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Amazon Delivery Service Partner Business Review

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Should you start your own Amazon delivery business? Well, I wouldn’t. But I get why other people would.

It’s relatively inexpensive to launch (according to Amazon, you can start with as little as $10k down). You’d be teaming up with one of the biggest companies in the world. No experience necessary. Solid support. Get to be your own boss. Decent income potential (Amazon estimates you’d personally make $75k to $300k if things go well). Demand will likely only go up for the foreseeable future. Et cetera.

So I get it. I do. Beats being cooped up in a cubicle all day, right? And yeah: you might make double what you’re making now. And you wouldn’t have some supervisor with coffee breath stopping by to inform you your vacation request was denied.

But on the other hand? If freedom and more money is what you’re after, there are smarter ways to go about it. For example, you could do what we do: send leads to small business owners and take a sliver to deliver.

Compare this to having your own Amazon logistics business

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Keeping in mind what you just saw in that case study, I want you to now consider the downsides of becoming an Amazon Delivery Service Partner.

You’d have to recruit, hire, and train 40-100 employees. Not only that, but you’d have to support them 24/7/365. Sounds like big fun.

You’d be responsible for 20-40 vans. What happens when one of your drivers blows through a red light and T-bones litigious Larry? Once he sees “Amazon” on the side of the van, ol’ Larry will probably claim severe back pain and sue for seven figures.

Being an Amazon delivery partner ain’t all sunshine and smoothies

Amazon Prime Van

Also, what happens when Amazon (as they’ve been known to do) changes their terms in a way that negatively affects you? Or shuts you down without warning? Bezos is a honey badger. He don’t care. Ask the countless Amazon sellers and affiliates he’s tossed in the trash over the years.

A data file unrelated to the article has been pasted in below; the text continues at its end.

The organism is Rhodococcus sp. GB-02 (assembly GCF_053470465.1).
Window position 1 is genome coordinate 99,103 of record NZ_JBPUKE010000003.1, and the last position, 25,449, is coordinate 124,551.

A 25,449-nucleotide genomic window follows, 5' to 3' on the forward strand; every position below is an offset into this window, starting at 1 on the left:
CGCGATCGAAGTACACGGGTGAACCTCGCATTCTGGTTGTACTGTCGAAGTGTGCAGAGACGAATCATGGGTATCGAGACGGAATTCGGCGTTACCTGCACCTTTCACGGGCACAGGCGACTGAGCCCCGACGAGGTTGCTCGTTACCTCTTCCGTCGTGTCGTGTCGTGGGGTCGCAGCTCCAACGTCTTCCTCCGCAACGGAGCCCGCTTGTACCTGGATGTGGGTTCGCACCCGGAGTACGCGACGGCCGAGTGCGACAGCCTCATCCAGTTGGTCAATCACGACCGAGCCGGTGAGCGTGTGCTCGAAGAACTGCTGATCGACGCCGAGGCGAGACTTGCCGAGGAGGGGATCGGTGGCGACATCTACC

The way I see it, you’re shelling out at least $10,000 to buy yourself a high-stress, high-risk job disguised as your own business.

Remember, too, there’s no guarantee you’ll even hit the projected revenue Amazon approximates. Since you’d be managing so many employees around the clock, I bet you’d make more, per hour, just doing gig work—like driving for Uber.

Hey, to each their own. I don’t think an Amazon delivery biz would be the worst thing in the world. But, compared to what I do? It sounds like a pounding headache and a panic attack—for a lot less money.

And for that reason, I’m out. I do have an alternative for you though. I think you’ll like it far better.

You can launch for a small fraction of what Amazon logistics costs. There’s no ceiling on earning potential. You can scale without a single employee. You answer to no one. And you’re free to spend your days how you wish.

Assuming you’re interested, click below and read carefully.

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Cory Johnson: your momma’s neighbor’s side chick’s last Uber Eats delivery guy’s third-favorite blogger. Here’s how he makes millions of dollars blogging without being bothered.